Quality sleep is important for overall health and wellness. But according to the American Sleep Association, 50 to 70 million adults in the U.S. have a sleep disorder. Sleep apnea is one of the most common sleep disorders, impacting an estimated 25 million people. It refers to experiencing pauses in breathing during sleep which happens repeatedly. This stopping and starting of breathing impacts how much oxygen the body is receiving and could contribute to serious medical conditions.


Types & Symptoms

There are 3 main types of sleep apnea: 

  • Obstructive: the most common type of sleep apnea, occurs when the tissue in the back of the throat relaxes and this collapsing causes a narrowing of the airways (or closing) which prevents air from traveling through. The brain senses this and wakes you so that your airways can open up. This happens so quickly that you don’t remember or sense being roused from your sleep 
  • Central: less common, central sleep apnea is the result of the brain not sending signals to the muscles responsible for breathing. 

The combination of these types is known as complex sleep apnea syndrome or mixed sleep apnea. These three types share common symptoms which includes: 

  • Loud snoring 
  • Gasp or choke for air during sleep 
  • Start and stop breathing during sleep
  • Dry mouth after waking up
  • Headaches 
  • Grogginess, difficulty concentrating 
  • Exhaustion during the day

These symptoms depend on the degree of sleep apnea (mild to severe). 



People of all ages can experience sleep apnea and there are a variety of factors can contribute to its development including: 

  • Excess weight: extra weight around the neck and upper airways can impact breathing which is why obesity is a risk factor 
  • Aging: risk increases with age, older adults are more likely to experience sleep apnea
  • Nasal congestion: resulting from allergies, flu, or other issues which makes it more challenging to breathe increases the risk
  • Substances: smoking, opioid medications which can contribute to inflammation can contribute to sleep apnea. 
  • Medical conditions: including hypertension, congestive heart failure, diabetes, dementia, stroke etc. increase the risk of sleep apnea

To diagnose sleep apnea, your doctor may refer you to a sleep specialist for further evaluation. You could also be referred to an ear, nose, and throat doctor; a cardiologist to take a look at your heart, or a neurologist to evaluate your nervous system.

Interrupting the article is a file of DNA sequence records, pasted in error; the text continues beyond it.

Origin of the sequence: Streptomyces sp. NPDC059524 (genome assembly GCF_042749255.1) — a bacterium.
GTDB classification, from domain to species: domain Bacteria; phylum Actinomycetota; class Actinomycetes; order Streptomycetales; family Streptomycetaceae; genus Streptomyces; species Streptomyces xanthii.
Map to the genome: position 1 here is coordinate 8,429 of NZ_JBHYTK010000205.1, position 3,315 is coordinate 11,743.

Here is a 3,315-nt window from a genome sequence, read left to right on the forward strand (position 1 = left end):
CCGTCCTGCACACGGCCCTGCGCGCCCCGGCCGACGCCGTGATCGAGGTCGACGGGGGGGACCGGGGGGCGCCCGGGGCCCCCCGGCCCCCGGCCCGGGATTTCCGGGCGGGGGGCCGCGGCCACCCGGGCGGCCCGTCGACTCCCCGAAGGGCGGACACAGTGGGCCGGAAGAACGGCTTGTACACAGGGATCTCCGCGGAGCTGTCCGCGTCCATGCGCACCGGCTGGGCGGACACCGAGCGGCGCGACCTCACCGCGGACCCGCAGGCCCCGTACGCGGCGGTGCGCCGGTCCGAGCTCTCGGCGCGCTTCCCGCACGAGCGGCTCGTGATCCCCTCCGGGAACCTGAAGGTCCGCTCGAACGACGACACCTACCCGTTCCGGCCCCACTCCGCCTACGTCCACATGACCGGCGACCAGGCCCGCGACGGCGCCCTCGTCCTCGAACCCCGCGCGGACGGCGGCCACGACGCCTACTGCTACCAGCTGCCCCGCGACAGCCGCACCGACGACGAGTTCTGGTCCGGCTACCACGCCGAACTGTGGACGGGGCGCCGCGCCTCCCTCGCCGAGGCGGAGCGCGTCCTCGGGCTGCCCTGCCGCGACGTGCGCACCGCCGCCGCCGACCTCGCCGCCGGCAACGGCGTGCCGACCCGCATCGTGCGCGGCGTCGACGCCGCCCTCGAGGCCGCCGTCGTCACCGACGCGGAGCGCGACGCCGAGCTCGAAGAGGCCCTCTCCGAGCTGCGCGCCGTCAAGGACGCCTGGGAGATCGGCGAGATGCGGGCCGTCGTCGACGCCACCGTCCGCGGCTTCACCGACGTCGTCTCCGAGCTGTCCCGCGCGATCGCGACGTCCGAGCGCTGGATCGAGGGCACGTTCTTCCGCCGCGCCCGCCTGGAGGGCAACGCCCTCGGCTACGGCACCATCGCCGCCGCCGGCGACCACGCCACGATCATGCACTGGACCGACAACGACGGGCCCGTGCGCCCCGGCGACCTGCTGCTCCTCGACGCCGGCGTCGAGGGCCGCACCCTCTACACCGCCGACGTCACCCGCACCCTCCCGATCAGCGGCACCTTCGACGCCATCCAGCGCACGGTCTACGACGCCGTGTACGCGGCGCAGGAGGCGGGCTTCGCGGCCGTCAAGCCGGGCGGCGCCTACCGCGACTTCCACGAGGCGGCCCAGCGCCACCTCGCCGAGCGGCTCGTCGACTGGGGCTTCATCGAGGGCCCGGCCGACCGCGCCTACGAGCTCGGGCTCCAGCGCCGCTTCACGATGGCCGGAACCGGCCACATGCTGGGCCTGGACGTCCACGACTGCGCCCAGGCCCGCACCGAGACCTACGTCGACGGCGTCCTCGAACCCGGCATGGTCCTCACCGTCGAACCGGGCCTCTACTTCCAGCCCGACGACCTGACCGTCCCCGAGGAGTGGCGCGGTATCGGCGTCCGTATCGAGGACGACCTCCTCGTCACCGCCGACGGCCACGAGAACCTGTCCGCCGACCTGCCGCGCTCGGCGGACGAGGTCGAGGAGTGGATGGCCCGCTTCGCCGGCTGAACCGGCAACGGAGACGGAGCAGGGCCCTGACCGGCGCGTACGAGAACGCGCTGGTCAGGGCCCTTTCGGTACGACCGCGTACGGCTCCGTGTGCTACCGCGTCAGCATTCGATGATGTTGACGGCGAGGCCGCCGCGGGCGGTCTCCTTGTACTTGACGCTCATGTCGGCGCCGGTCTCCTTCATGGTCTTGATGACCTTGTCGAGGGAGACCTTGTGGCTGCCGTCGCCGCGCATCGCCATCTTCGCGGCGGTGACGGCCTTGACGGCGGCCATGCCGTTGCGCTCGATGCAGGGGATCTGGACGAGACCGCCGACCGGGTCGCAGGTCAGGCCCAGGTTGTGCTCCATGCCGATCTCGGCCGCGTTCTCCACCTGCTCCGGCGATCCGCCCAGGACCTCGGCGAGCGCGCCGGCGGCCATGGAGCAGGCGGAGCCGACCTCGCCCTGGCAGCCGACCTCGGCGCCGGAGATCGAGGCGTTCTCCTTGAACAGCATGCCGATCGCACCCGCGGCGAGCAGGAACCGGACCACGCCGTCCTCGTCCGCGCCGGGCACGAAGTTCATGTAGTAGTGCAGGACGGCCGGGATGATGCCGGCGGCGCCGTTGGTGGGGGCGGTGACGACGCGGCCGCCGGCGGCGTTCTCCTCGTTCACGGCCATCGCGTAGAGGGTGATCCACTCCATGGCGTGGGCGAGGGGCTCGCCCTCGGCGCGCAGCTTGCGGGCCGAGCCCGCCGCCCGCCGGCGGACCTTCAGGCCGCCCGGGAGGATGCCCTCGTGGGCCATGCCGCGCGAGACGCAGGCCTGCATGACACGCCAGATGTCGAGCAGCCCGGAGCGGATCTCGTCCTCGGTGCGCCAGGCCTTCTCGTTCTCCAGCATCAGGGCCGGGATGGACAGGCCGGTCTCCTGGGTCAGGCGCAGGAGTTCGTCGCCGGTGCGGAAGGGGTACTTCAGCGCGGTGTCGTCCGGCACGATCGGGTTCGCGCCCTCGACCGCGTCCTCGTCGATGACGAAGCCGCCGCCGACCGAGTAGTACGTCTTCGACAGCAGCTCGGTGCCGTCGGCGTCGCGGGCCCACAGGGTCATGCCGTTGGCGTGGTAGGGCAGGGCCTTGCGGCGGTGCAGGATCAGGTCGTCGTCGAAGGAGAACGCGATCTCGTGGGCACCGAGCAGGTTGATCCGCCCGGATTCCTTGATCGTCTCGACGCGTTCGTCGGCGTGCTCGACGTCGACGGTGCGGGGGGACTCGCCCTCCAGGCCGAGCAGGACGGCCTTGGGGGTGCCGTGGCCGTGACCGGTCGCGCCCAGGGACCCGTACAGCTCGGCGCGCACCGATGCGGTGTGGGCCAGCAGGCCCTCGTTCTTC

Treating Sleep Apnea 

There are numerous ways to address sleep apnea. The approach to treatment depends on the underlying cause that is triggering it. Treatment can range from self-managed interventions, therapies, and surgery: 

  • Lifestyle changes: can include losing weight, eliminate smoking, changing diet to reduce sodium intake, using different medications, increasing physical activity, sleeping on your side rather than on your back etc. 
  • Managing allergies: alleviating nasal congestion through over the counter medications and/or natural remedies (antihistamines, decongestants, dehumidifier, rinsing nasal pathways etc.). 
  • Therapies: for more moderate to severe sleep apnea, your doctor could recommend therapies including: 
  • Continuous positive airway pressure (CPAP): a machine that provides air pressure through a mask worn over the nose while you sleep. The air pressure is greater than that of the environment which enables airways to stay open.
  • Other devices: there are airway pressure devices that serve as alternatives to CPAP machines which some may find uncomfortable. 
  • Oral instruments: there are different oral appliances designed to keep the throat open by bringing the jaw forward. 
  • Surgery: surgical treatment is typically the last option, used if other treatments have not been effective. There are a few types of surgeries that could be recommended including: 
  • Tissue removal: involves removing tissue in: the back of the mouth, top of the throat, and tonsils. 
  • Tissue shrinkage: rather than removing the tissue, this option involves using radio-frequency to shrink the tissue. 
  • Reposition jaw: this moves the jaw forward which creates more space behind the tongue, reducing the likelihood of collapse. 

If you experience sleep apnea and the symptoms are disrupting daily life, seek treatment. There are useful ways you can treat sleep apnea that enhances the quality of your sleep! Contact us today to learn more about our sleep services.